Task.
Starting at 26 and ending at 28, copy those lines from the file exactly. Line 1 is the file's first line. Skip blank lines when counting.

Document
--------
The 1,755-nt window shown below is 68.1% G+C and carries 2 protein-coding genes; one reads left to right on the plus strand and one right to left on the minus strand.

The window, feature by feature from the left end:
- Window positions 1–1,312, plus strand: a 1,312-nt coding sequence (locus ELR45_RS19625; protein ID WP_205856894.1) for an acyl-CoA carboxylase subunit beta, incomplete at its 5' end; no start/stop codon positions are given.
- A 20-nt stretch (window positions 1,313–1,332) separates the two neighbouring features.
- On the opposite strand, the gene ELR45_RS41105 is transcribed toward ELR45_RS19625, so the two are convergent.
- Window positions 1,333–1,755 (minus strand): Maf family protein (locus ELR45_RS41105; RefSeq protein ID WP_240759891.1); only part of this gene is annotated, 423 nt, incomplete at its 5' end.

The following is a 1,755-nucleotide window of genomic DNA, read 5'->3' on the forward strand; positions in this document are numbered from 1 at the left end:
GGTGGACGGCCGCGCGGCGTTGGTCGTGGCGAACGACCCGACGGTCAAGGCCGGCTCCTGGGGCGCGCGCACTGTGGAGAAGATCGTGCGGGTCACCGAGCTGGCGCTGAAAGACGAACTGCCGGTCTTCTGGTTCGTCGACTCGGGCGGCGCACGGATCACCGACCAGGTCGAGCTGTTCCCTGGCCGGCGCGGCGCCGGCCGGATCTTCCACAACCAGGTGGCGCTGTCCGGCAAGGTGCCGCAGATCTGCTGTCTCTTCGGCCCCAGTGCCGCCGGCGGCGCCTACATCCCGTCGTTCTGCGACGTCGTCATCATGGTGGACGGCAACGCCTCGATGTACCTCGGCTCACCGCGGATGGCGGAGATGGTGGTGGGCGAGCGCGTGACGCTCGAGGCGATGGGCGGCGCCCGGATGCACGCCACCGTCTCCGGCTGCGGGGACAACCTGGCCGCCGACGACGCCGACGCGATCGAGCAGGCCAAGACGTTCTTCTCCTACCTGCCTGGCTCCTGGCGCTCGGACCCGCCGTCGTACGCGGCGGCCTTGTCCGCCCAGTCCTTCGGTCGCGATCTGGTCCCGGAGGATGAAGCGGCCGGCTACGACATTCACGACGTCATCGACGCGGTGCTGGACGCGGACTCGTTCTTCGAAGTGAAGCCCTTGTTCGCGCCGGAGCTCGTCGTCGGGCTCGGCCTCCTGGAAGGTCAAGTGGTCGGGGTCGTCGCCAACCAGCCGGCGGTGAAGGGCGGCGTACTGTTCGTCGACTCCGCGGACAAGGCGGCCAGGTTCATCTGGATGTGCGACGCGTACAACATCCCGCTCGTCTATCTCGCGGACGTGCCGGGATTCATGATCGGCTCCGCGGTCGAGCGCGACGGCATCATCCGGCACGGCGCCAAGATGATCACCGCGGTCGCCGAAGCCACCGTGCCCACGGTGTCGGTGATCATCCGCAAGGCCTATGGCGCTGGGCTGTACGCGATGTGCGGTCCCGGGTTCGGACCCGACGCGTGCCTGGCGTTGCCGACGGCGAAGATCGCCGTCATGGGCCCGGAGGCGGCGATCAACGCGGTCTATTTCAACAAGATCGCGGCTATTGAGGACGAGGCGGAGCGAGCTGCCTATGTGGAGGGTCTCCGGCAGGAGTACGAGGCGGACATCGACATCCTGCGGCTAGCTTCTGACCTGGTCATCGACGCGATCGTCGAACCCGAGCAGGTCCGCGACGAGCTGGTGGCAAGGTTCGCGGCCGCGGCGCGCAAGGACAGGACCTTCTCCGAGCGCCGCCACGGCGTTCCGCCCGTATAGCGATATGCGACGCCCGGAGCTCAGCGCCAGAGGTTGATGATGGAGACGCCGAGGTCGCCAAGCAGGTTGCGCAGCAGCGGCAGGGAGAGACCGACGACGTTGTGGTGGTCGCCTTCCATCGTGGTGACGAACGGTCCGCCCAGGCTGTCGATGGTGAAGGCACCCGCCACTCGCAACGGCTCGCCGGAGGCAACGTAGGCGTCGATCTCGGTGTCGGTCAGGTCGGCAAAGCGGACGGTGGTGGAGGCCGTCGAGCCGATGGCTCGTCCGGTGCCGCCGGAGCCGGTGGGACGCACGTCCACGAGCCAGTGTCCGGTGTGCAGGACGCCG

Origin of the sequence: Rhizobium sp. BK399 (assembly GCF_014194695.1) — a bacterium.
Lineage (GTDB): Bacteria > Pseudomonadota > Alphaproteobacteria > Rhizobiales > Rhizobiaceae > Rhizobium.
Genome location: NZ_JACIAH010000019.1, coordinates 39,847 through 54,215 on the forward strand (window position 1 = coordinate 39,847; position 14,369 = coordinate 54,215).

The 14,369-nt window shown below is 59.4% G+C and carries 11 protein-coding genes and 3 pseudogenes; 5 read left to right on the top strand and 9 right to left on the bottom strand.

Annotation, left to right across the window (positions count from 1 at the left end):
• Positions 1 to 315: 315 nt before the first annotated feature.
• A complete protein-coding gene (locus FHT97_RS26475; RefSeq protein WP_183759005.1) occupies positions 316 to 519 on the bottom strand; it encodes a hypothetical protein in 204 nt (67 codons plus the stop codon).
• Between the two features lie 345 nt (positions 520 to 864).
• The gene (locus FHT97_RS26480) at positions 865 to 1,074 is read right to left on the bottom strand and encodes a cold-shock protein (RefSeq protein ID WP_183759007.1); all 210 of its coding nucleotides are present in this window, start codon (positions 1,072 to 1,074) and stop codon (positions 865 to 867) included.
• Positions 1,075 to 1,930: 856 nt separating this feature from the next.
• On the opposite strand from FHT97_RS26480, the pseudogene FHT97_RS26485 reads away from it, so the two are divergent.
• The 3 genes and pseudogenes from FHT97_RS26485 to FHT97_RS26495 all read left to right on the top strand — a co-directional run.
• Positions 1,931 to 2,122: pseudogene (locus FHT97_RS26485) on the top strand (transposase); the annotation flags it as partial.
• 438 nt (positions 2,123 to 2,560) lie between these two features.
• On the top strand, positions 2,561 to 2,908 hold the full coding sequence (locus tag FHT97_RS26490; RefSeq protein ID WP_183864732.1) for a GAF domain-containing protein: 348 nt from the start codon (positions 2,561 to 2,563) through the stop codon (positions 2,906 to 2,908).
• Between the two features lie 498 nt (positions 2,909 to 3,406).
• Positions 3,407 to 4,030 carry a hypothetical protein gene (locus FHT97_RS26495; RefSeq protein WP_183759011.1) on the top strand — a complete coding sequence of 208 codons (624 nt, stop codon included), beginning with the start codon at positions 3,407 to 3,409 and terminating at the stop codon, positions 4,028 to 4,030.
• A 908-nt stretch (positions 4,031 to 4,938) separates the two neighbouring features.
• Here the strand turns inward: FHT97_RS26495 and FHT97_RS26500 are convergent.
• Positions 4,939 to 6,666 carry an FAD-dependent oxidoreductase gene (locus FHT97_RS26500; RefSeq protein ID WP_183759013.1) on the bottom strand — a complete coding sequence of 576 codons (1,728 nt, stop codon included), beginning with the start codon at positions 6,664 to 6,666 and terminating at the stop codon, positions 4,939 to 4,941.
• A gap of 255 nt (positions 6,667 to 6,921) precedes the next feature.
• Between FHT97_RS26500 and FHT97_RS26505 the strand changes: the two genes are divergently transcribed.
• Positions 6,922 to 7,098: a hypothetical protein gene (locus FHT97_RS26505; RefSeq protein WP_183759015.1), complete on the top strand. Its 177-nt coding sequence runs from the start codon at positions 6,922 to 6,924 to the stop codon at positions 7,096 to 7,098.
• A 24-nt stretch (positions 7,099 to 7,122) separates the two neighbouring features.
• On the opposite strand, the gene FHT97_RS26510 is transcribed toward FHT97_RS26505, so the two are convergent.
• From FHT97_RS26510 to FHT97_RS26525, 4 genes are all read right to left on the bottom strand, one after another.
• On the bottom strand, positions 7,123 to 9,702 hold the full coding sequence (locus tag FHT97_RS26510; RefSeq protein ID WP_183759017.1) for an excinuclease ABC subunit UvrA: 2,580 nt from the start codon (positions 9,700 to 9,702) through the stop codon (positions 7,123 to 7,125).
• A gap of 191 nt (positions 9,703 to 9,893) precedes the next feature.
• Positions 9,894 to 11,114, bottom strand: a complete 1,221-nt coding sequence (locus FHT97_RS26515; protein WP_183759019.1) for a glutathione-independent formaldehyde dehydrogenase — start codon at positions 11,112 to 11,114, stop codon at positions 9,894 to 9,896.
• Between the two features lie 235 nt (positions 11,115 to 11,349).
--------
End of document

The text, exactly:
• A 908-nt stretch (positions 4,031 to 4,938) separates the two neighbouring features.
• Here the strand turns inward: FHT97_RS26495 and FHT97_RS26500 are convergent.
• Positions 4,939 to 6,666 carry an FAD-dependent oxidoreductase gene (locus FHT97_RS26500; RefSeq protein ID WP_183759013.1) on the bottom strand — a complete coding sequence of 576 codons (1,728 nt, stop codon included), beginning with the start codon at positions 6,664 to 6,666 and terminating at the stop codon, positions 4,939 to 4,941.